Designing MIT for democracy by Chris Peterson SM '13
why is MIT so decentralized and chaotic? BECAUSE DEMOCRACY
While reading Whitney Zhang’s article in the Tech on the history of the first-year experience, I stumbled across the following graf quoting the legendary Debbie Douglas, director of collections at the MIT Museum:
Furthermore, Douglas wrote, at the time there was an “existential issue regarding the real and perceived threat of fascism.” Faculty found that course curricula were similar to that of a Soviet university and that “the kind of student MIT was educating was being trained to conceive, design, operate, and manage large technological systems that had the same centralizing tendencies as did communist governing systems.” As such, there was an increased emphasis on the preservation of democracy through civics and the humanities.
This jogged my memory from the introduction of the Committee on the Education Survey (aka the Lewis Report), which, as you can read on our history of MIT page, was the most fundamental restructuring of MIT in its history, establishing, among other things, the School of Humanities, Arts, and Social Science. The report, written in the historical context of WWII and the Cold War, and the educational context of questioning the role of a private university in an era of well-funded public universities, explicitly foregrounds these concerns in discussing how the MIT education, and the Institute writ-large, ought to work:
I’ve long loved the latter two paragraphs in terms of what makes MIT different: this emphasis on providing for unusual interests and aptitudes, for me, is the core goal not only of MIT, but for what has long been (more problematically) called “gifted education” for decades.
But I hadn’t fully realized the implications of the first graf, particularly the warning regarding the “persistent tendency to…centralization of control in all organizations and institutions,” including educational institutions. With the extra context from Debbie, I read this as arguing not only the curricular content, but the organizational form and institutional culture, of MIT was historically designed to advance a democratic agenda.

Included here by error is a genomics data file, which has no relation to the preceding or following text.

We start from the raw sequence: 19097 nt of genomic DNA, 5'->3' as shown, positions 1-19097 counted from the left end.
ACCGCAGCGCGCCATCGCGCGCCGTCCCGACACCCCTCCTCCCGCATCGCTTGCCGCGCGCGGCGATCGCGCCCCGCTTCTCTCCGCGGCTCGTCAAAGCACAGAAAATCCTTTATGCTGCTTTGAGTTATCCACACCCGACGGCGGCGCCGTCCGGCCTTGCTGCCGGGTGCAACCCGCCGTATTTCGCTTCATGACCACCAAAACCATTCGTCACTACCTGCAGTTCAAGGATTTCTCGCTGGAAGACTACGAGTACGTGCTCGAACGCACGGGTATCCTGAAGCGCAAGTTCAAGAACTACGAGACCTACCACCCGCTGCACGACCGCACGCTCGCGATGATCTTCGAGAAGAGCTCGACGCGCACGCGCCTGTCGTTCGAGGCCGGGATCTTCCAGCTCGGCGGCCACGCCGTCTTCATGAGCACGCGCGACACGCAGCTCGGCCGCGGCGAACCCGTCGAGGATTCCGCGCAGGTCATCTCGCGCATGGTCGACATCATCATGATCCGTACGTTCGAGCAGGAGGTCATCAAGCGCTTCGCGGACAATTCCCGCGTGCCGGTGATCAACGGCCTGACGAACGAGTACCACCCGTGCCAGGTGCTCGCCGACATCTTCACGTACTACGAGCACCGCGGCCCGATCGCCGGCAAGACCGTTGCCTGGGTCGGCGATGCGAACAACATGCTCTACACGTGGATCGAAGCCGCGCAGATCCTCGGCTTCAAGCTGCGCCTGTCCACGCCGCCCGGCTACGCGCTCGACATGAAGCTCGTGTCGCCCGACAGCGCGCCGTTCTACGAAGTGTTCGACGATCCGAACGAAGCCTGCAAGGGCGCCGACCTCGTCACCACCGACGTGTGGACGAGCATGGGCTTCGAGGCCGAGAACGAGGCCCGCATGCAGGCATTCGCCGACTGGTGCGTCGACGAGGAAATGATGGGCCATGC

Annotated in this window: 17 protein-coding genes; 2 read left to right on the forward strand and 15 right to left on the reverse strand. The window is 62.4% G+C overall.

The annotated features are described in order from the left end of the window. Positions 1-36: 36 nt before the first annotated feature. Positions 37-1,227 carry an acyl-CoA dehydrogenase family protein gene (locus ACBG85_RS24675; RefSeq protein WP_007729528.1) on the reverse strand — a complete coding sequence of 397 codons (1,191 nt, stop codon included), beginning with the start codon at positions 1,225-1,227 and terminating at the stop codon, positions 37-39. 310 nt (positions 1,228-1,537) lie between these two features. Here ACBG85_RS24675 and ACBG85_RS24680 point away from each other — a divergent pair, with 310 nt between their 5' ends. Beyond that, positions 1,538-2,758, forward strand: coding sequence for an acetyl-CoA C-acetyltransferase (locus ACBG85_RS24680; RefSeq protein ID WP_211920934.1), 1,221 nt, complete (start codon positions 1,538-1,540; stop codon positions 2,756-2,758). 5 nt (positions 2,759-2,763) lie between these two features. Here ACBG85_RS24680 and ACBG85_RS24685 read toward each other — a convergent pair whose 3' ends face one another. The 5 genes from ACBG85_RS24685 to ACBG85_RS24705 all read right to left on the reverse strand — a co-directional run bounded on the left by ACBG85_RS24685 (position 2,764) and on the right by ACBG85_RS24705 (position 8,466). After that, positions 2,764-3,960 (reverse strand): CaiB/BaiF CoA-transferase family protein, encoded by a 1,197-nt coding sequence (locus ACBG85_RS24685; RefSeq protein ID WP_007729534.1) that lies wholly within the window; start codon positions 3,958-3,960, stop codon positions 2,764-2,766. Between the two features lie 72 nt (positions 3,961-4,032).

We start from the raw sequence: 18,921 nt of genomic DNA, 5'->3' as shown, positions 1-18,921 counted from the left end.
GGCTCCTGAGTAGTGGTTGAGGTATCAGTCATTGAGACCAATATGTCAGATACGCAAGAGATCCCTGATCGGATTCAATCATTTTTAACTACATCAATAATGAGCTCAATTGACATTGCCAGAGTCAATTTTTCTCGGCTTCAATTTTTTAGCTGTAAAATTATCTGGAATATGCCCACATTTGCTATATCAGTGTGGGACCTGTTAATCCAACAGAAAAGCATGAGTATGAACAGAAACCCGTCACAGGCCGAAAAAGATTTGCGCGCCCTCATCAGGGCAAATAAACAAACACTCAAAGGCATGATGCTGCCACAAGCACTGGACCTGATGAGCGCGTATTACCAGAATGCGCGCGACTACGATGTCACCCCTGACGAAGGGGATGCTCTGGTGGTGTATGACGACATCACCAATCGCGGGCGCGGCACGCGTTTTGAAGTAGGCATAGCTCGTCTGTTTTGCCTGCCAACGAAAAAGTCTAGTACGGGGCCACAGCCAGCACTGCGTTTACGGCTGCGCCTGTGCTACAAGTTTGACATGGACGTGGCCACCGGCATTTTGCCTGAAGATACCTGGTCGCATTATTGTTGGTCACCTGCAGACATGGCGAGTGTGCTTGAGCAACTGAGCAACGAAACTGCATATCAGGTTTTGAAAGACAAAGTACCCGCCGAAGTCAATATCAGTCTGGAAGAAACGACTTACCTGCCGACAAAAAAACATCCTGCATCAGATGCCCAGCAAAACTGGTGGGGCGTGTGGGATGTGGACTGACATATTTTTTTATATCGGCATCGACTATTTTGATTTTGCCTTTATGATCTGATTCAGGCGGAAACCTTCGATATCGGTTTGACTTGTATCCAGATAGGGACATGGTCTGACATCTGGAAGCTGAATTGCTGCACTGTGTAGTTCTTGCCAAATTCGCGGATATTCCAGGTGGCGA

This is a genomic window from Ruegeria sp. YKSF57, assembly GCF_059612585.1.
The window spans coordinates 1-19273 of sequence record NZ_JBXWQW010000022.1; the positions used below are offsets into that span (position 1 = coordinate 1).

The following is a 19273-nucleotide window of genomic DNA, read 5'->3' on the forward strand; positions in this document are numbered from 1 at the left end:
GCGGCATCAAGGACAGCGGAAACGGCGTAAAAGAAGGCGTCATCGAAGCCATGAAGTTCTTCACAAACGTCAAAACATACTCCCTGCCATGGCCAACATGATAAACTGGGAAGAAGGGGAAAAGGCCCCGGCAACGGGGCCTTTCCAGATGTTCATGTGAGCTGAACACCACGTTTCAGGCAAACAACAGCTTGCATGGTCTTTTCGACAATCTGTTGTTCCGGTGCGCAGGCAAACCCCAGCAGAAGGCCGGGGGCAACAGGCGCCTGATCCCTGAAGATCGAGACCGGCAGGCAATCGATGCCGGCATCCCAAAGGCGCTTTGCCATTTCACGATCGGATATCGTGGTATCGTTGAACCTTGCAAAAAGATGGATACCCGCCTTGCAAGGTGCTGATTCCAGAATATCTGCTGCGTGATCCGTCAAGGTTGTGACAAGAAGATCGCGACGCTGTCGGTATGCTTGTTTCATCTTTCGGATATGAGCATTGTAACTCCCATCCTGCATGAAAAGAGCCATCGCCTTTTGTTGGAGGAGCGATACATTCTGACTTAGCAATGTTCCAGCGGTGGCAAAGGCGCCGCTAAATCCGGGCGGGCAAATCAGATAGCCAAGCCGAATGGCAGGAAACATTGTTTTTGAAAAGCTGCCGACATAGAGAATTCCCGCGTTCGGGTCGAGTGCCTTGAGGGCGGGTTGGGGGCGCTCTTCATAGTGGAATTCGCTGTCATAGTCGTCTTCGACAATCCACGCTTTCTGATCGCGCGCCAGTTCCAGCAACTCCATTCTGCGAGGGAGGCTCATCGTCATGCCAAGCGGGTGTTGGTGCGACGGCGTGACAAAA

When people ask me what MIT is like, I always talk about how it’s decentralized, even disorganized, and how students have almost unparalleled autonomy, because we believe the way you teach people to be responsible is to give them responsibility. As Stu wrote in the spring regarding contemporary student activism:
We also believe that civic responsibility is, like most things at MIT, something you learn best by doing: indeed, to be civically responsible is to put into practice the obligation we owe to each other and to the common good. At MIT our students govern and manage their residences, serve on influential committees that inform Institute affairs, make policy recommendations to serve social goals, and, yes, protest, at the local and national level. They’ve done all these things for generations. Indeed, the broad autonomy awarded to — and the responsibility expected from — MIT students is a core feature of our educational mission and culture: we hold our students to a high standard and give them a wide berth.
However, this reading of the Lewis Report gives even more context to these longstanding aspects of our culture and organizational form. So from now on, when people ask me why our students have so much freedom to pick their dorms, or why we don’t force people to apply to a program and stay there, or why none of our websites look the same across the Institute, and why so few things at MIT run “from the top down,” I will proudly answer: because democracy.